Thousands of prisoners in over 24 states began a labor strike on September 9, the 45th anniversary of the Attica prison uprising, to demand better conditions and healthcare, the right to unionize and what one organizing group calls an “end to slavery in America.”
There are probably 20,000 prisoners on strike right now, at least, which is the biggest prison strike in history, but the information is really sketchy and spotty,” said Ben Turk, who works on “in-reach” to prisons for the Incarcerated Workers Organizing Committee, a chapter of the Industrial Workers of the World union helping to coordinate the inmate-led initiative from the outside.
As the strikes began, reports emerged of several facilities being put on lockdown, some preemptively, but the only way for outsiders to get updates would be to call each facility and ask, usually getting no explanation about the reasons for a lockdown. Reports also emerged claiming that prison leaders in Virginia, Ohio, California, and South Carolina were put in solitary confinement as a result of the strike.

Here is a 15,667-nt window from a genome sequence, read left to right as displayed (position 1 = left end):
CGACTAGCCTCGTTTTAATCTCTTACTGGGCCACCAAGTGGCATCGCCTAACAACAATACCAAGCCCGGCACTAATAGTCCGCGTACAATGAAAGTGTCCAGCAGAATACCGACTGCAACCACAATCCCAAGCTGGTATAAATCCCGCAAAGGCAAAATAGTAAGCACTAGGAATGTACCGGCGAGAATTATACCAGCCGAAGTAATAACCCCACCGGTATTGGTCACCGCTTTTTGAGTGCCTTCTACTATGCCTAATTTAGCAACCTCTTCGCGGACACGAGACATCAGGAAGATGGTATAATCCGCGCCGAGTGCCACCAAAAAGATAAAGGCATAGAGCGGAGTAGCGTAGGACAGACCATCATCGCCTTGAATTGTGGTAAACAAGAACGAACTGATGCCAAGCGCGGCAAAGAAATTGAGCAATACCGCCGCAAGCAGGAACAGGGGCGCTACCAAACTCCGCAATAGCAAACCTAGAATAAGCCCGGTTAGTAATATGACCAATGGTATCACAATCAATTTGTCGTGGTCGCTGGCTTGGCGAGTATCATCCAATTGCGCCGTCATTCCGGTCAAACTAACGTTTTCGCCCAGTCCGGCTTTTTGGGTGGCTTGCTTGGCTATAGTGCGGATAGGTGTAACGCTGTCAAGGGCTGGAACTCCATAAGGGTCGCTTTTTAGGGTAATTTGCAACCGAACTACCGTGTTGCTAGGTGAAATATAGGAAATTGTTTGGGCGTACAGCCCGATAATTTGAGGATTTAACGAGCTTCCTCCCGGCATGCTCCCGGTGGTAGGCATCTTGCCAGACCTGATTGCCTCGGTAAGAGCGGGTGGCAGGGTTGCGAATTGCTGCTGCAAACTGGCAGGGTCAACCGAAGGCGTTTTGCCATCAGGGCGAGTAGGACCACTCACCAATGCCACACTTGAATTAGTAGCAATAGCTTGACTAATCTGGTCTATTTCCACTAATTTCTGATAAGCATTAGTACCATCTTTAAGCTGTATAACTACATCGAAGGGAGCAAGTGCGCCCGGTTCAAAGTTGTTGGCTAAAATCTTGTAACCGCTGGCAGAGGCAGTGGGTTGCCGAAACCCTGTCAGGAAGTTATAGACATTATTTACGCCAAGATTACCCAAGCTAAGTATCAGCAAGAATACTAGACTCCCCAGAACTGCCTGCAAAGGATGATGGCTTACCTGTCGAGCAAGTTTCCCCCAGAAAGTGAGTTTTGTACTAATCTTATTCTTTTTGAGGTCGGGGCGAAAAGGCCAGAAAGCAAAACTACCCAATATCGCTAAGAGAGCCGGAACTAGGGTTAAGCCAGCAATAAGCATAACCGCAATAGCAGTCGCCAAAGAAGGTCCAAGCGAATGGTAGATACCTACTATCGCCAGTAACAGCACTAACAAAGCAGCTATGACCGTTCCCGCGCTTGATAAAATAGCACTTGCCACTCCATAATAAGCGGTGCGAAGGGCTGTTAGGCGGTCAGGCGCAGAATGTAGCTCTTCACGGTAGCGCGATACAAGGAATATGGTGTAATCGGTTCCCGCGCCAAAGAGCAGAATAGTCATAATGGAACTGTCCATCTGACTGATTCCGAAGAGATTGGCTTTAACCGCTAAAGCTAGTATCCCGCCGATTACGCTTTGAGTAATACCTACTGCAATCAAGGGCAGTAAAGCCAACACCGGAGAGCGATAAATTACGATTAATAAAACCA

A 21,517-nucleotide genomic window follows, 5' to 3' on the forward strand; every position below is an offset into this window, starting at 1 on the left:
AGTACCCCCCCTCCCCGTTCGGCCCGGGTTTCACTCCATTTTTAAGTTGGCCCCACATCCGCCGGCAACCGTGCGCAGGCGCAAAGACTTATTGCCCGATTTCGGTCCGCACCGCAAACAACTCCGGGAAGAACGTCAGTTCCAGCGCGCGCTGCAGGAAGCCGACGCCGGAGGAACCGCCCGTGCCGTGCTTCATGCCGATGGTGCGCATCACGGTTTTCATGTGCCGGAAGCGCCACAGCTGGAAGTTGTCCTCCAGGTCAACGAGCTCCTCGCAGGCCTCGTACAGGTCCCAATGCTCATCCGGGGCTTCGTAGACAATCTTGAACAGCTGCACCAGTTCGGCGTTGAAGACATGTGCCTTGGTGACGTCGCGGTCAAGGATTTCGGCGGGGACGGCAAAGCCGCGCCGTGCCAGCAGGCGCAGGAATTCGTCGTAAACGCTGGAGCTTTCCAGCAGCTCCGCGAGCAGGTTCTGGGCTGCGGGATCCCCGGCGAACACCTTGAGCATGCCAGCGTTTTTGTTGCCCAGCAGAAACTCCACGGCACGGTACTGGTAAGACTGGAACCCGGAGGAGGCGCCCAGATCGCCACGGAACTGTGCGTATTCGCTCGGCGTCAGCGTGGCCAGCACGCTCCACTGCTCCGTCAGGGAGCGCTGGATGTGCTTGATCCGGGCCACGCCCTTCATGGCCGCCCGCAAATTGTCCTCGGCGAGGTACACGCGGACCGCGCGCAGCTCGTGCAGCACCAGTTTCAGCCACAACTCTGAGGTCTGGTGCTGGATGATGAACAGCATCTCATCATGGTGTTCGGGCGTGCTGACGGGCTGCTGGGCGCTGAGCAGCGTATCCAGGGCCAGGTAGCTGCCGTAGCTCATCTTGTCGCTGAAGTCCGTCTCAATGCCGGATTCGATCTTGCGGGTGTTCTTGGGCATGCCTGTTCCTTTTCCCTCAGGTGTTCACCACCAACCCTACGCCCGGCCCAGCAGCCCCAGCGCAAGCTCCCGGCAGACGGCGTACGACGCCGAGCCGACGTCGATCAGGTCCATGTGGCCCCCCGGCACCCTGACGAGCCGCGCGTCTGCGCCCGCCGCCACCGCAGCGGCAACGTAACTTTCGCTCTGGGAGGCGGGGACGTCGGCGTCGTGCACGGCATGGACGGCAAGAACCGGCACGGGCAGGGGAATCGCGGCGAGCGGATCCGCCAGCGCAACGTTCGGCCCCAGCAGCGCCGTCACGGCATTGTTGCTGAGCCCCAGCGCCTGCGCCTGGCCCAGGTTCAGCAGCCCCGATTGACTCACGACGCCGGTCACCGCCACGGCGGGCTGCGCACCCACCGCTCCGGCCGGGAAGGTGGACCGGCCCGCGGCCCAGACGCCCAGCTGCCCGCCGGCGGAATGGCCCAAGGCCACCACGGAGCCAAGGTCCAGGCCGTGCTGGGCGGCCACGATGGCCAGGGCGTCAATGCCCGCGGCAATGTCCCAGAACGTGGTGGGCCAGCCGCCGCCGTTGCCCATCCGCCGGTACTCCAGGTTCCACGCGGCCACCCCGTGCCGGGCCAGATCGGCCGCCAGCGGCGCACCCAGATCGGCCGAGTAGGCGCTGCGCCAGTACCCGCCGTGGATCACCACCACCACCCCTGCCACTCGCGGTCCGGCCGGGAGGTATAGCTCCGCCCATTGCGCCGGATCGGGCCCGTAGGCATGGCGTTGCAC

At the Kinross Correctional Facility in Michigan, some 150 prisoners identified as “ringleaders” of the protests were also removed to other facilities after prisoners assigned to kitchen work declined to report to their jobs on September 9 and some 400 prisoners staged a peaceful protest. The situation there grew more tense a day later when prison guards went through the facility to remove suspected leaders, the Wall Street Journal reported, and the prison remains on lockdown.
“What people have to realize is that these men and women inside prison — they expected to be retaliated against, but they sacrificed,” said Pastor Kenneth Glasgow, a former prisoner and a supporter of the Free Alabama Movement, the prisoner-led group that first called for the nationwide strike. “People on the outside are not understanding they are being bamboozled,” he added, expressing disappointment that the strike hadn’t garnered more attention. “A lot of people are not realizing the value in what’s going on, they don’t realize that it’s slavery, that slavery still exists.”